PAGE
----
Dearest Rachel –
This is probably what comes of driving to the ‘office’ as the weather chills, and the rains that fall are cold and unpleasant. As I’ve said, I’m no runner, and I have no desire to expose myself to that sort of weather if I don’t have to.
That being said, it’s such a short trip, but I wind up getting myself exposed to the same few songs on loop from my iPhone. I’ve touched upon most of them in these letters already, and ironically, none of them are ‘our’ songs from ‘our’ time. Neither is this one, for that matter. Which is not to say it isn’t important in its own right.
Let me start off with a few theories about music and nostalgia. For the most part, it doesn’t really matter how intrinsically good or bad a piece of music is; the ones we listen to between the ages of fifteen and twenty-five generally tend to be the ones that we consider ‘our’ music. Those songs that we listen to as we change from school children two adults are the ones that shape us – or at least, the soundtrack to the events that shape us.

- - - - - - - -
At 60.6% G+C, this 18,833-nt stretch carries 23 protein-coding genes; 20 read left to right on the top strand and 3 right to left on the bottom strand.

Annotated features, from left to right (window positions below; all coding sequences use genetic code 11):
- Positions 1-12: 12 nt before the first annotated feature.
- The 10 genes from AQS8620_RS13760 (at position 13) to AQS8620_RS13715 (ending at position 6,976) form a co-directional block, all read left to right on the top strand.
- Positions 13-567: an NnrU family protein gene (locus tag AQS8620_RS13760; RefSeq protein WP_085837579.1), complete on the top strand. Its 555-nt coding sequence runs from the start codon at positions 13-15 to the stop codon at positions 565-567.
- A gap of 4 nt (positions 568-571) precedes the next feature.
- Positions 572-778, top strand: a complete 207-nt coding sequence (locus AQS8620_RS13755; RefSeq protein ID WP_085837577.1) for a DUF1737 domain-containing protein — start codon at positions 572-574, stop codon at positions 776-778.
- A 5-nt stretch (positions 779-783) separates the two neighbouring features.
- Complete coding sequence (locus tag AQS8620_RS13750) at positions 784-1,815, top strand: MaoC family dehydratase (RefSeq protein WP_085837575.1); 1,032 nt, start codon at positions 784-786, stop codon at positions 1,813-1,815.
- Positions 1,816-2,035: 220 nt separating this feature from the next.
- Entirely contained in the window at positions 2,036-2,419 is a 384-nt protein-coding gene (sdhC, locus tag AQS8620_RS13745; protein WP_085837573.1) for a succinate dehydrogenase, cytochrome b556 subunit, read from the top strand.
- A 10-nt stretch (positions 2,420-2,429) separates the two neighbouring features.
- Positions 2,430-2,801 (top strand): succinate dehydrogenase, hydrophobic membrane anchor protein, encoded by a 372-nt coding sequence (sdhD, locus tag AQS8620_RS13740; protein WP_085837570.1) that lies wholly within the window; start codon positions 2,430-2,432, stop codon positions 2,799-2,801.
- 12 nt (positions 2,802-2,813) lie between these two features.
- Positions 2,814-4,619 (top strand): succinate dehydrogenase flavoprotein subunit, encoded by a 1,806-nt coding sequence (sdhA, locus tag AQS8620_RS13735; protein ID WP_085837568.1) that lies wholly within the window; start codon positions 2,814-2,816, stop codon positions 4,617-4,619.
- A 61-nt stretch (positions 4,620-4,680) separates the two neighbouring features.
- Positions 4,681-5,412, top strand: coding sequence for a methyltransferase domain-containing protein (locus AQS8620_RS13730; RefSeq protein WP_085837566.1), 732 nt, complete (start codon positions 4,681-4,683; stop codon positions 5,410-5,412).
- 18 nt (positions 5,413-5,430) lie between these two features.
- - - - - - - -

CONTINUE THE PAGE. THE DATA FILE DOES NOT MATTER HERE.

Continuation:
As such, popular music, regardless of era, is always geared towards people of that age range. What that means is that, were you to put together a pie chart of popular music topics, I’d be willing to wager that no less than half would be what Paul McCartney referred to as “silly love songs,” even as he pointedly defied his listener to assert that there was anything wrong with that. The next largest chunk of topics – amounting to perhaps a third of the total – would be break up songs, because nearly everybody experiences a breakup and they blindly navigate their way through the minefield of love and relationships.